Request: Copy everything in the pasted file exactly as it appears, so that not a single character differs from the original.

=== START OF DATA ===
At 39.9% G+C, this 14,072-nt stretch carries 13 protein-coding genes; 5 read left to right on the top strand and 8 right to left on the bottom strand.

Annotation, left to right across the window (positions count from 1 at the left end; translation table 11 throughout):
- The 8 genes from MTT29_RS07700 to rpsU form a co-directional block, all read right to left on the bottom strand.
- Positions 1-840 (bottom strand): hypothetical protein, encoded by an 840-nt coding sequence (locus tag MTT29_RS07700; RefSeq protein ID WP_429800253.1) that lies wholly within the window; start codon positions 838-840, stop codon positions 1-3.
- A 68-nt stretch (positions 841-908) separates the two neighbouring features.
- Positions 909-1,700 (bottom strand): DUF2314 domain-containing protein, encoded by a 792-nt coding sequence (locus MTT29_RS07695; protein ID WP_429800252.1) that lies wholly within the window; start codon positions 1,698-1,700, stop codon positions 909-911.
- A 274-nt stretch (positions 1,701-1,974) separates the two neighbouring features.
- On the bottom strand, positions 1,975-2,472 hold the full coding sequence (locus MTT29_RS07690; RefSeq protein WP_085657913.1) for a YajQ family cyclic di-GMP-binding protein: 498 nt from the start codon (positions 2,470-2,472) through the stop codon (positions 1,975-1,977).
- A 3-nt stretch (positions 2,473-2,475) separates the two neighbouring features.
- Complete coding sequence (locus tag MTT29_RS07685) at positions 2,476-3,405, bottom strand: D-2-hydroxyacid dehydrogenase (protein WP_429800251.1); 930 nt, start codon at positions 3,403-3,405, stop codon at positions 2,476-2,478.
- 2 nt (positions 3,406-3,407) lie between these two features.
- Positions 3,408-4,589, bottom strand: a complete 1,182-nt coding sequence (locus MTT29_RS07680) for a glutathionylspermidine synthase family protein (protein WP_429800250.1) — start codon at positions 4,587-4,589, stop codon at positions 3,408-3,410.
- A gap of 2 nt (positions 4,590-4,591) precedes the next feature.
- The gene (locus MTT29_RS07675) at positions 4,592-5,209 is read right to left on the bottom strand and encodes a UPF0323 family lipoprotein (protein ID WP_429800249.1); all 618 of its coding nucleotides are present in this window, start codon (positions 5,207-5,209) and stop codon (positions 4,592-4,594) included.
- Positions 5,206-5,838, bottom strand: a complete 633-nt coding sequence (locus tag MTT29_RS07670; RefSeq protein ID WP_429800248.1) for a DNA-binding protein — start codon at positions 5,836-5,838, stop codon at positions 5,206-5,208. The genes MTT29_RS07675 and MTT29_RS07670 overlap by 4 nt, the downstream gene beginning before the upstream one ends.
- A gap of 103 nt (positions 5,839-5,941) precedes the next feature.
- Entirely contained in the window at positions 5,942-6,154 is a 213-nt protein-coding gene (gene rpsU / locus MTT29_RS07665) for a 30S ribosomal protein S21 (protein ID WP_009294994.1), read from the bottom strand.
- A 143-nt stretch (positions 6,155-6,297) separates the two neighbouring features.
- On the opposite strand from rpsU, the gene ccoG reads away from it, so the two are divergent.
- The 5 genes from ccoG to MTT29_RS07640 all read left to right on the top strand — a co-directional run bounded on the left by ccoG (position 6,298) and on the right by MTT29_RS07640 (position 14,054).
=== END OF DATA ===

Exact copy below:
At 39.9% G+C, this 14,072-nt stretch carries 13 protein-coding genes; 5 read left to right on the top strand and 8 right to left on the bottom strand.

Annotation, left to right across the window (positions count from 1 at the left end; translation table 11 throughout):
- The 8 genes from MTT29_RS07700 to rpsU form a co-directional block, all read right to left on the bottom strand.
- Positions 1-840 (bottom strand): hypothetical protein, encoded by an 840-nt coding sequence (locus tag MTT29_RS07700; RefSeq protein ID WP_429800253.1) that lies wholly within the window; start codon positions 838-840, stop codon positions 1-3.
- A 68-nt stretch (positions 841-908) separates the two neighbouring features.
- Positions 909-1,700 (bottom strand): DUF2314 domain-containing protein, encoded by a 792-nt coding sequence (locus MTT29_RS07695; protein ID WP_429800252.1) that lies wholly within the window; start codon positions 1,698-1,700, stop codon positions 909-911.
- A 274-nt stretch (positions 1,701-1,974) separates the two neighbouring features.
- On the bottom strand, positions 1,975-2,472 hold the full coding sequence (locus MTT29_RS07690; RefSeq protein WP_085657913.1) for a YajQ family cyclic di-GMP-binding protein: 498 nt from the start codon (positions 2,470-2,472) through the stop codon (positions 1,975-1,977).
- A 3-nt stretch (positions 2,473-2,475) separates the two neighbouring features.
- Complete coding sequence (locus tag MTT29_RS07685) at positions 2,476-3,405, bottom strand: D-2-hydroxyacid dehydrogenase (protein WP_429800251.1); 930 nt, start codon at positions 3,403-3,405, stop codon at positions 2,476-2,478.
- 2 nt (positions 3,406-3,407) lie between these two features.
- Positions 3,408-4,589, bottom strand: a complete 1,182-nt coding sequence (locus MTT29_RS07680) for a glutathionylspermidine synthase family protein (protein WP_429800250.1) — start codon at positions 4,587-4,589, stop codon at positions 3,408-3,410.
- A gap of 2 nt (positions 4,590-4,591) precedes the next feature.
- The gene (locus MTT29_RS07675) at positions 4,592-5,209 is read right to left on the bottom strand and encodes a UPF0323 family lipoprotein (protein ID WP_429800249.1); all 618 of its coding nucleotides are present in this window, start codon (positions 5,207-5,209) and stop codon (positions 4,592-4,594) included.
- Positions 5,206-5,838, bottom strand: a complete 633-nt coding sequence (locus tag MTT29_RS07670; RefSeq protein ID WP_429800248.1) for a DNA-binding protein — start codon at positions 5,836-5,838, stop codon at positions 5,206-5,208. The genes MTT29_RS07675 and MTT29_RS07670 overlap by 4 nt, the downstream gene beginning before the upstream one ends.
- A gap of 103 nt (positions 5,839-5,941) precedes the next feature.
- Entirely contained in the window at positions 5,942-6,154 is a 213-nt protein-coding gene (gene rpsU / locus MTT29_RS07665) for a 30S ribosomal protein S21 (protein ID WP_009294994.1), read from the bottom strand.
- A 143-nt stretch (positions 6,155-6,297) separates the two neighbouring features.
- On the opposite strand from rpsU, the gene ccoG reads away from it, so the two are divergent.
- The 5 genes from ccoG to MTT29_RS07640 all read left to right on the top strand — a co-directional run bounded on the left by ccoG (position 6,298) and on the right by MTT29_RS07640 (position 14,054).